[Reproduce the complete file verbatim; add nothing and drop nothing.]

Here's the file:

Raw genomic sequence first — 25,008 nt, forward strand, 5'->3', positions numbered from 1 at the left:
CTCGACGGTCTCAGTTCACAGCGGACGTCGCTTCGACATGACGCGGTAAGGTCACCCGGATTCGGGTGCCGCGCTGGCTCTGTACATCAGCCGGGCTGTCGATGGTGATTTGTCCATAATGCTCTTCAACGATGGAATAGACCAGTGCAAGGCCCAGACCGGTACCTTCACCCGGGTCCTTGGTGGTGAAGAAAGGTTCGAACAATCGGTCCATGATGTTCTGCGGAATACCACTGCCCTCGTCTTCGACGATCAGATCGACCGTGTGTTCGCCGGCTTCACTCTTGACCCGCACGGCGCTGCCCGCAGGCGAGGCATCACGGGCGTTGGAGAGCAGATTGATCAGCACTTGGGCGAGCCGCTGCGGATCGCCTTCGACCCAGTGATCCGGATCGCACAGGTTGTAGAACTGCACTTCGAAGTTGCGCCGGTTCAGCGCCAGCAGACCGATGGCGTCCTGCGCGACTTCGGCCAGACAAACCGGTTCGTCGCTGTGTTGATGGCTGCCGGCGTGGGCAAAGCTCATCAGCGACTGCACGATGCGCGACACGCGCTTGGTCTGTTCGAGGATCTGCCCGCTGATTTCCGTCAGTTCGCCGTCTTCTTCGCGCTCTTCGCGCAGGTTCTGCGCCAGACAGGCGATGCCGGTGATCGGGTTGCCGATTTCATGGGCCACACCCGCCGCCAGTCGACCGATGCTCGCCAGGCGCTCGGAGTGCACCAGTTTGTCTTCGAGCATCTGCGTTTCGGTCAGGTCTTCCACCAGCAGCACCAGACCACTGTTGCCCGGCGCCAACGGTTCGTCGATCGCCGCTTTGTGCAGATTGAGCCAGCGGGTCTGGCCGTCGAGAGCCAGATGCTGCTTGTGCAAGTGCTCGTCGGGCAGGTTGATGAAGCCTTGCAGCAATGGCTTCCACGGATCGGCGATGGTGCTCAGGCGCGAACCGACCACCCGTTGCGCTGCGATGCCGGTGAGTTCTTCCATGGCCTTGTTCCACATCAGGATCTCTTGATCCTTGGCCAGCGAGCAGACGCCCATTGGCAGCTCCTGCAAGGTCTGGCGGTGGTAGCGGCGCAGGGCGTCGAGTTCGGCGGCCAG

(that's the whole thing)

Raw genomic sequence first — 25,008 nt, forward strand, 5'->3', positions numbered from 1 at the left:
CTCGACGGTCTCAGTTCACAGCGGACGTCGCTTCGACATGACGCGGTAAGGTCACCCGGATTCGGGTGCCGCGCTGGCTCTGTACATCAGCCGGGCTGTCGATGGTGATTTGTCCATAATGCTCTTCAACGATGGAATAGACCAGTGCAAGGCCCAGACCGGTACCTTCACCCGGGTCCTTGGTGGTGAAGAAAGGTTCGAACAATCGGTCCATGATGTTCTGCGGAATACCACTGCCCTCGTCTTCGACGATCAGATCGACCGTGTGTTCGCCGGCTTCACTCTTGACCCGCACGGCGCTGCCCGCAGGCGAGGCATCACGGGCGTTGGAGAGCAGATTGATCAGCACTTGGGCGAGCCGCTGCGGATCGCCTTCGACCCAGTGATCCGGATCGCACAGGTTGTAGAACTGCACTTCGAAGTTGCGCCGGTTCAGCGCCAGCAGACCGATGGCGTCCTGCGCGACTTCGGCCAGACAAACCGGTTCGTCGCTGTGTTGATGGCTGCCGGCGTGGGCAAAGCTCATCAGCGACTGCACGATGCGCGACACGCGCTTGGTCTGTTCGAGGATCTGCCCGCTGATTTCCGTCAGTTCGCCGTCTTCTTCGCGCTCTTCGCGCAGGTTCTGCGCCAGACAGGCGATGCCGGTGATCGGGTTGCCGATTTCATGGGCCACACCCGCCGCCAGTCGACCGATGCTCGCCAGGCGCTCGGAGTGCACCAGTTTGTCTTCGAGCATCTGCGTTTCGGTCAGGTCTTCCACCAGCAGCACCAGACCACTGTTGCCCGGCGCCAACGGTTCGTCGATCGCCGCTTTGTGCAGATTGAGCCAGCGGGTCTGGCCGTCGAGAGCCAGATGCTGCTTGTGCAAGTGCTCGTCGGGCAGGTTGATGAAGCCTTGCAGCAATGGCTTCCACGGATCGGCGATGGTGCTCAGGCGCGAACCGACCACCCGTTGCGCTGCGATGCCGGTGAGTTCTTCCATGGCCTTGTTCCACATCAGGATCTCTTGATCCTTGGCCAGCGAGCAGACGCCCATTGGCAGCTCCTGCAAGGTCTGGCGGTGGTAGCGGCGCAGGGCGTCGAGTTCGGCGGCCAG